Readers of our blog are very familiar with employment law, especially discrimination and wrongful termination. One of the lesser talked about discrimination cases is based on pregnancy. As such, a prior post discussed some common forms of illegal pregnancy discrimination. And, in this blog post, we explore more information on pregnancy discrimination.
Even discrimination based on prior pregnancy is illegal
No negative employment actions are legal, if they are based on your prior pregnancy, the childbirth itself or any pregnancy-related medical condition. The most common version of this discrimination is firing a Sherwood, Oregon, employee immediately after the employee returns from any pregnancy-related leave, or shortly after they return.
The time proximity of the leave, return and negative employee action creates a perceived discriminatory basis for the negative employment action. This is even if the termination is based on some performance-related reason. If they just got back from leave, how can they immediately have performance problems? This is even true if the worker had productivity issues prior to taking leave. The presumption is against the employer.
Lactation and breastfeeding are pregnancy-related medical conditions, and as such, no negative employment actions can be taken against a Sherwood, Oregon, employee based on them. This means treating that employee like other workers with similarly limiting medical conditions. For example, if your employer allows schedule changes for sick leave and routine doctor’s appointments, they must allow lactating employees to change their schedule or use sick leave for their lactation-related needs.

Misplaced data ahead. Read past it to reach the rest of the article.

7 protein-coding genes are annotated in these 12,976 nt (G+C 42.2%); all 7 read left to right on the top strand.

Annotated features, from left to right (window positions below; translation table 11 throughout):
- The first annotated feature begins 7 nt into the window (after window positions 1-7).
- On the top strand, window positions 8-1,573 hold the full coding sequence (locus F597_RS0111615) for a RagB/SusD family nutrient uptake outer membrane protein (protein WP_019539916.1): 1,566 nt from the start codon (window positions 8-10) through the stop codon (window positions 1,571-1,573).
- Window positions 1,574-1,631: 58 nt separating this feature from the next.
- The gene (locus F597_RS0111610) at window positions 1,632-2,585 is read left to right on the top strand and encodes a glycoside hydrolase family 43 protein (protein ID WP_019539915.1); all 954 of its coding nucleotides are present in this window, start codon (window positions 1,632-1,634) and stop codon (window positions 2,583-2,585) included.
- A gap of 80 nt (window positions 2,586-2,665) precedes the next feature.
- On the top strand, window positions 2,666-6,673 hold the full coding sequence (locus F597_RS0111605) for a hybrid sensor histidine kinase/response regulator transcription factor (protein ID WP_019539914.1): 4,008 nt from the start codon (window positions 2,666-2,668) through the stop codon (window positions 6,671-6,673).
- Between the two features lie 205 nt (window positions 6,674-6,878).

Proactive breastfeeding requirements
Sherwood, Oregon, employers also have proactive requirements for their breastfeeding employees. You must be given reasonable break times to breastfeed or pump. You also must be given a private place to breastfeed or pump. In fact, this is such a problem that the Department of Labor published a breastfeeding Fact Sheet to ensure that employers know about these requirements.